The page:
**Jeudi 21 juin à 16h**, salle 110

Sergey Sibiryakov (Institute for Nuclear Research, Moscow) : **Emergent Lorentz invariance : the holographic description**

**Mercredi 23 mai à 16h**, salle 110

Michele Levi (Ben-Gurion University and Weizmann Institute, Israel) : **Higher order Post-Newtonian corrections via Effective Field Theory**

Over the last decade considerable worldwide efforts have been invested in order to detect gravitational radiation. Inspiralling binary systems of black holes, which can be described analytically by the post-Newtonian (PN) approximation of GR, are promising candidate sources of gravitational waves signals. For a successful detection of such signals, PN corrections are required to high orders. We will present the main ideas of the Effective Field Theory (EFT) approach to the PN formalism of the binary inspiral problem, which has enabled the efficient obtainment of new higher order PN corrections. We will illustrate how the effective action is constructed for each scale in the problem, introduce the non-relativistic gravitational fields, and also review the treatment of spinning objects. We will demonstrate how to obtain the leading order PN corrections, in both the non- spinning and spinning cases, in terms of Feynman rules and diagrams. Recent and prospective applications of the EFT approach will be reviewed, from higher order PN corrections for spinning and non-spinning compact binaries, which are at the focus of my recent works, to such that involve other physical settings.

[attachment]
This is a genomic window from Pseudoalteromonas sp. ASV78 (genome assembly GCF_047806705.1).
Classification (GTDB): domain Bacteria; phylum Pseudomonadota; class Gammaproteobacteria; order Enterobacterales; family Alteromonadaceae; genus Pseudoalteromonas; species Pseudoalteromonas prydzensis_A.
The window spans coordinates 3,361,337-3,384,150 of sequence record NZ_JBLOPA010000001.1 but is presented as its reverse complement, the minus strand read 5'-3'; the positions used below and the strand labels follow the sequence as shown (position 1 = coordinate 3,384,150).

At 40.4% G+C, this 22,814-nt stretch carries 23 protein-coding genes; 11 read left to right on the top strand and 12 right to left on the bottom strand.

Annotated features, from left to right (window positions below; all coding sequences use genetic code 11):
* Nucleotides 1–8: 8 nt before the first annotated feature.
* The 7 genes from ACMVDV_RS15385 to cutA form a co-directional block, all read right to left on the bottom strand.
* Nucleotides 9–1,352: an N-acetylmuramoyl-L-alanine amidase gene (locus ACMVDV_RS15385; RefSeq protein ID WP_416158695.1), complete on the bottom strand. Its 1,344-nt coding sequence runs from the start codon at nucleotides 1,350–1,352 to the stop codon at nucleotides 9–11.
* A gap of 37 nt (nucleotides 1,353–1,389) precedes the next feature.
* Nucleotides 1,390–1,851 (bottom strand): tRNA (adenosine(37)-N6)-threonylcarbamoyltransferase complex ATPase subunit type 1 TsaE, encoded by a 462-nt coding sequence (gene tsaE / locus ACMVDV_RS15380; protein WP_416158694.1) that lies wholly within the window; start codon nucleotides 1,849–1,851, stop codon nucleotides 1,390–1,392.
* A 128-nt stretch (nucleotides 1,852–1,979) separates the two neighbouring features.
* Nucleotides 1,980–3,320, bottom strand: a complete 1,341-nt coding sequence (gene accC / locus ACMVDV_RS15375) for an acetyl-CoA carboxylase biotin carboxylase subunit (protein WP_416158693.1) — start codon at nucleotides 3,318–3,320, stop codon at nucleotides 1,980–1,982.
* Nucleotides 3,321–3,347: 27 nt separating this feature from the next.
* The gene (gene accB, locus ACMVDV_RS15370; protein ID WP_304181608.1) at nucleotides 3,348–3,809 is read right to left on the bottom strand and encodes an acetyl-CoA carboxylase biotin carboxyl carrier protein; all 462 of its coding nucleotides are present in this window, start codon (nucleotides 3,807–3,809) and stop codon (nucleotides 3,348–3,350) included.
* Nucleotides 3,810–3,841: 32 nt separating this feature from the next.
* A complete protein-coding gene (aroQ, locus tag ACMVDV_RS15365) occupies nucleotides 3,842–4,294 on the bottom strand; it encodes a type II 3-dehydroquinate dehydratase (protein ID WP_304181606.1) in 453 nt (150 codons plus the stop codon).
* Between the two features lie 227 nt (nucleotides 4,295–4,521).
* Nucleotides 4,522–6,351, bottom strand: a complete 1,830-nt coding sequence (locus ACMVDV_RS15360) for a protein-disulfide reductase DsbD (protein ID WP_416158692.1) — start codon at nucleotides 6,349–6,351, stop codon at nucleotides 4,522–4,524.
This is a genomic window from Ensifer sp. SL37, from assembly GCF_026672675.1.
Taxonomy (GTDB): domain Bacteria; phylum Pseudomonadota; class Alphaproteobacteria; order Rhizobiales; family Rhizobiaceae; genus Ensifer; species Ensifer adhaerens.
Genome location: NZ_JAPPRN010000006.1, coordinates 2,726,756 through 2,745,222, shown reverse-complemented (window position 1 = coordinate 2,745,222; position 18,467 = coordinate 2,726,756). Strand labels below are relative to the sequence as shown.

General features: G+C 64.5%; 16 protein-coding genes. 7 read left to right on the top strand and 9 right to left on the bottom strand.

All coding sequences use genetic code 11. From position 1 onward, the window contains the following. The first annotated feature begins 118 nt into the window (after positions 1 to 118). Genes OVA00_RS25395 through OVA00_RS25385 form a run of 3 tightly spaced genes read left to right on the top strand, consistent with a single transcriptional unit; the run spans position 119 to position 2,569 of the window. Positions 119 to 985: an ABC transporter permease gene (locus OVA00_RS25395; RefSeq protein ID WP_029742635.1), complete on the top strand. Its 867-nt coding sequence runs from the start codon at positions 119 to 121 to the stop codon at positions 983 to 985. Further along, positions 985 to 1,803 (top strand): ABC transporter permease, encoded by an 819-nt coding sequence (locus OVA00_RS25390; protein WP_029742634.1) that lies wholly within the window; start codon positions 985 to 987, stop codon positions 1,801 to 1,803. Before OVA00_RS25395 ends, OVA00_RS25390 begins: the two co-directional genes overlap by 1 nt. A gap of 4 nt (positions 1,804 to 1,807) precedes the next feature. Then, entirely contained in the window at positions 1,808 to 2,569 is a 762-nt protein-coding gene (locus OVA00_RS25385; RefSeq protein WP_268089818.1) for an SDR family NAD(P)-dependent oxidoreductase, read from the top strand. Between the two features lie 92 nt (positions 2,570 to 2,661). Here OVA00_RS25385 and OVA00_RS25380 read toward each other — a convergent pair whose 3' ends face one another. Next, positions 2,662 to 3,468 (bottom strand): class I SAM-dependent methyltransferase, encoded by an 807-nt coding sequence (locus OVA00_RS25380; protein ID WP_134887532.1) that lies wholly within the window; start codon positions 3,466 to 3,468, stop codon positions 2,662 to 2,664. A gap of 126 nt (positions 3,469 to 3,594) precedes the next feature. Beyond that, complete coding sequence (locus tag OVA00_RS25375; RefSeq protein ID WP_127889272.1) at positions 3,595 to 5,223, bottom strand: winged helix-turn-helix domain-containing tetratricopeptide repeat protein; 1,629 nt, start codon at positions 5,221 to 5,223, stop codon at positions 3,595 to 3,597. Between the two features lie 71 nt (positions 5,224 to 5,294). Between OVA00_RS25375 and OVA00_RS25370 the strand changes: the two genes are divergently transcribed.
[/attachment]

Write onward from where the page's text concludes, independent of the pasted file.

**Mercredi 4 avril à 16h**, salle 110

Mokhtar Hassaine (Universidad de Talca (Chile) : **Towards on the Uniqueness of Lifshitz Black Holes in New Massive Gravity** (continued).

**Mercredi 28 mars à 16h**, salle 110

Filippo Vernizzi (CEA, IPhT) : **Squeezing the CMB bispectrum**

**Mercredi 21 mars à 16h**, salle 110

Mokhtar Hassaine (Universidad de Talca (Chile) : **Towards on the Uniqueness of Lifshitz Black Holes in New Massive Gravity**

**Mercredi 14 mars à 16h**, salle 110

Jean-Francois Dufaux (APC) : **Gravitational Waves and Kaluza-Klein Modes from Cosmic Super-Strings**